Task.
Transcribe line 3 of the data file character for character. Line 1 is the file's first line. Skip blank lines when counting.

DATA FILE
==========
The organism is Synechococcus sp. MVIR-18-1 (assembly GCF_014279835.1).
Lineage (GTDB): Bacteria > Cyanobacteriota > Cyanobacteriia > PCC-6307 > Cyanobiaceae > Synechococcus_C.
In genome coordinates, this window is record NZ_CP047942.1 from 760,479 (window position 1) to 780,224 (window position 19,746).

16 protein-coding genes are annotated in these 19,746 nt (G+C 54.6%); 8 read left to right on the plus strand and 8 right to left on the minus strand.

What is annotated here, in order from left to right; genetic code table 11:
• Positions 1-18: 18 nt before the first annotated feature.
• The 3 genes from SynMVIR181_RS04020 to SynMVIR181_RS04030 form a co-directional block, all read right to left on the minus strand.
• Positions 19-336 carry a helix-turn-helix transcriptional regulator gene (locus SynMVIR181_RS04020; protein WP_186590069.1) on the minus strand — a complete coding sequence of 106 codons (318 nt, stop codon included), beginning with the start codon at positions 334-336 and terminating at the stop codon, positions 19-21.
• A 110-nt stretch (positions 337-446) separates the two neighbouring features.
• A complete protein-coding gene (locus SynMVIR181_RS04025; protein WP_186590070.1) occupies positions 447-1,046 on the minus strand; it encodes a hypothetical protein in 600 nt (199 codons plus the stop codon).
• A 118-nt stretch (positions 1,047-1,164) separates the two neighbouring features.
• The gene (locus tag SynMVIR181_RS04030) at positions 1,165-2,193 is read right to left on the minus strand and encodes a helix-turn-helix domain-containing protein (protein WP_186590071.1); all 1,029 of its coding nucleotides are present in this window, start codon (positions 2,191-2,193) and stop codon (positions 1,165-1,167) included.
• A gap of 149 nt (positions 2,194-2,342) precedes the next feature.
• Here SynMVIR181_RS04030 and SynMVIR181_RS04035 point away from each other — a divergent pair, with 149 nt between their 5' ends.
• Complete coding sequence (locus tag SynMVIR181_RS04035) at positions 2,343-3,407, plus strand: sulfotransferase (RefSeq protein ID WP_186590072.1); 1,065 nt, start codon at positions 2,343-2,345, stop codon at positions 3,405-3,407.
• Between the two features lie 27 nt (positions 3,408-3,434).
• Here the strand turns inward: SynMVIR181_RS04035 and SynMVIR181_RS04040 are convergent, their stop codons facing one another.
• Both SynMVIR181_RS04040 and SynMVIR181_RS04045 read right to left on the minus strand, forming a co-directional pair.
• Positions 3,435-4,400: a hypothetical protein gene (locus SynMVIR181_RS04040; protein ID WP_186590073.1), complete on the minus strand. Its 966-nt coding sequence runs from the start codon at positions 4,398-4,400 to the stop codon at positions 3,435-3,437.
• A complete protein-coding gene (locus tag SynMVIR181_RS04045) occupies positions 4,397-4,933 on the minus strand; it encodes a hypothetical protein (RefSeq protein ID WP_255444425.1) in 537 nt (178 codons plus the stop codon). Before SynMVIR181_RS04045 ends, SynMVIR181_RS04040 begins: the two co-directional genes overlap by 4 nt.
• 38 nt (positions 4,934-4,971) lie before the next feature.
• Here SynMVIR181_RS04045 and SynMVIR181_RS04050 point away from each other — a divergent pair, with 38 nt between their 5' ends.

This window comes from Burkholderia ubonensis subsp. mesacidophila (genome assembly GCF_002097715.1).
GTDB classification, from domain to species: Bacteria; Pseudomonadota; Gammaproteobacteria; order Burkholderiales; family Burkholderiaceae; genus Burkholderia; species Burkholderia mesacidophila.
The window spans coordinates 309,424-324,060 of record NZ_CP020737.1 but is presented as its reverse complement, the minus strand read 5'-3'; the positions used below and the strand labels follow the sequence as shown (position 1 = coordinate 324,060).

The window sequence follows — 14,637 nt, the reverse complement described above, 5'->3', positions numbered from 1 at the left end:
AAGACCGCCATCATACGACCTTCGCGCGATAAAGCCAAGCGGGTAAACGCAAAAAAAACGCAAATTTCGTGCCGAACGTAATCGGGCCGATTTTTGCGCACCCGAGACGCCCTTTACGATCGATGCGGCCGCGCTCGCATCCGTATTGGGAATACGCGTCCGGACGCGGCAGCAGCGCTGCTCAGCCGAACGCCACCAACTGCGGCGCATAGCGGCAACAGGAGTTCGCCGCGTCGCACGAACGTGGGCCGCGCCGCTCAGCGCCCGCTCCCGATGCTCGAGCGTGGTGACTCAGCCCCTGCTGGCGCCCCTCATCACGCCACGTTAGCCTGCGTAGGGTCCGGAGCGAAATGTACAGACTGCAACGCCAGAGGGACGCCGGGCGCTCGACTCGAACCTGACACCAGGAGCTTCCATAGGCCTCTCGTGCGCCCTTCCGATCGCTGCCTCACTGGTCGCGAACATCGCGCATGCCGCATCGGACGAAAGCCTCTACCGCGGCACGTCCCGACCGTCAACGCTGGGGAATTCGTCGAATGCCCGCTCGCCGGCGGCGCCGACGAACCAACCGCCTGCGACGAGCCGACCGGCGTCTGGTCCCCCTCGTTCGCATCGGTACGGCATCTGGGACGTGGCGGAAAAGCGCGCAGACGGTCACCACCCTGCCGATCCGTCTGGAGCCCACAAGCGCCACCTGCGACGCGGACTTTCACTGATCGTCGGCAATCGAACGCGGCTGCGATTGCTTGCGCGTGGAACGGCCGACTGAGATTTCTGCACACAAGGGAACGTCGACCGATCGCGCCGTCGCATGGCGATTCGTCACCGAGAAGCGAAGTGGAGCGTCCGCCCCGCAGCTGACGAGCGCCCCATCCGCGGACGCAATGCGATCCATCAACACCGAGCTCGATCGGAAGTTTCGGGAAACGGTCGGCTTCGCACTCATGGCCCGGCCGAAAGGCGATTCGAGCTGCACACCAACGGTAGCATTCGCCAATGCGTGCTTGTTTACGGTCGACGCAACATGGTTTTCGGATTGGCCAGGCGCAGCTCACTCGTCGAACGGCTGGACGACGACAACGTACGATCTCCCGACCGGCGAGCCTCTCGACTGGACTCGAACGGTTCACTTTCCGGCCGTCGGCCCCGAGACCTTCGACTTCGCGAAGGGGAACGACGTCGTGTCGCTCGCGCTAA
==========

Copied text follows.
In genome coordinates, this window is record NZ_CP047942.1 from 760,479 (window position 1) to 780,224 (window position 19,746).